I’ve told this story before and it always guarantees a laugh. Plus, it’s an insightful look inside the delightful Walt Disney Studios of the nineteen sixties and two of the men who worked there. Animator, Blaine Gibson and Roy Geyser, the head of the moving department. The Old Maestro, Walt Disney had discovered his talented animator, Blaine Gibson had a gift for sculpting. Lacking formal training, the Disney animator developed his skills while enjoying sculpting as a hobby and a break from his animation chores. Of course, this was long before Gibson became part of the core team and a valuable member of Walt Disney’s Imagineers.

Walt was considering an update to one of his underwater attractions and he needed a sculpture of a beautiful mermaid. Assisted by fellow animator, Jack Fergis, Blaine Gibson was given a large office in the Animation Building’s B-Wing. Oddly enough, 1B-1 was the very same office where I began my Disney career back in the fifties. Blaine and Jack immediately moved into the office and began work on their Mermaid sculpture. It was a large piece and would require a good deal of work. The two artists worked dilligently in order to complete the job on time. After all, this was for the boss himself, and nobody wanted anything to go wrong. Before long, the mermaid sculpture was completed and all of us animation artists headed over to 1B-1 to have a look. Blaine and Jack had done a fine job and Walt Disney was certain to be pleased.

Roy Geyser, was a short, burly little guy who headed up the team of movers on the Walt Disney studio lot. For the most part, Roy and his crew moved the massive Kem Webber animation desks from room to room in the Animation Building. On occasion, they might have to move a large item to the workshops on the studio back lot. Such was the case this busy day. Geyser and his team arrived in the Animation Building that afternoon and carefully moved the large sculpture onto a dolly. They wheeled the beautiful mermaid down the hallway and through the exterior doors of the Animation Building. It was then something horrible happened. Roy Geyser and his team of movers watched in horror as the massive sculpture began to tip to the side and fall (in what seemed like slow motion) to the ground below. It was a disaster of biblical proportions as Blaine Gibson’s beautiful mermaid crumbled into what seemed like a thousand pieces. I can only imagine what must have been going through Roy’s head that dreadful afternoon. He and his team had just destroyed a beautiful sculpture by two well respected Disney artists. Worse, the sculpture was being prepared for the boss, Walt Disney. Could things possibly be any worse?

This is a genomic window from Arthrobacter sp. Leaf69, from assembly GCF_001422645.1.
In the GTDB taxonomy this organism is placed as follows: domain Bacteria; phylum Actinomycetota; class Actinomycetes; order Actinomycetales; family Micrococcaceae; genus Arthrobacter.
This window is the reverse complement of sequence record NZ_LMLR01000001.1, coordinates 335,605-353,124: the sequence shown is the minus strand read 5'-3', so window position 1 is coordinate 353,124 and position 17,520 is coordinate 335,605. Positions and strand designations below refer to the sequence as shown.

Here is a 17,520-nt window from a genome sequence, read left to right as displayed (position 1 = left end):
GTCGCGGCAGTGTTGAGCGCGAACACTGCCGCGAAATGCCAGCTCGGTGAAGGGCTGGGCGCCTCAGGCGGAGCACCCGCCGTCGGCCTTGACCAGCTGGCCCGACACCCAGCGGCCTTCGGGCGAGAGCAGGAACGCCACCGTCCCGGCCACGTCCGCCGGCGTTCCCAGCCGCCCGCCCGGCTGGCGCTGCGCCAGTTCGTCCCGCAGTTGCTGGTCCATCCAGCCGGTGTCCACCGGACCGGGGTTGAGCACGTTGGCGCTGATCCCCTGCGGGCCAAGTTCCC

They might have been had Roy Geyser worked anywhere except the Walt Disney Studio. When Blaine Gibson and Jack Fergis heard the “tragic” news, they practically fell off their chairs with laughter. Walt Disney wasn’t even upset and the Old Maestro advised the movers to take a little more time when they had something delicate to move. Finally, Blaine Gibson laughed that he was glad his sculpture was destroyed because he wanted to do it over again anyway. As expected, Blaine and Jack’s next iteration was indeed better than the first, and Walt Disney was delighted with the final result. Most important of all, Roy Geyser and his team of movers were probably truly grateful they worked for a man named, Walt Disney.

I was there the day Blaine Gibson's beautiful mermaid sculpture was reduced to rubble. Only at Disney.

I was there the day Blaine Gibson's beautiful mermaid sculpture was reduced to rubble. Only at Disney.

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AuthorFloyd Norman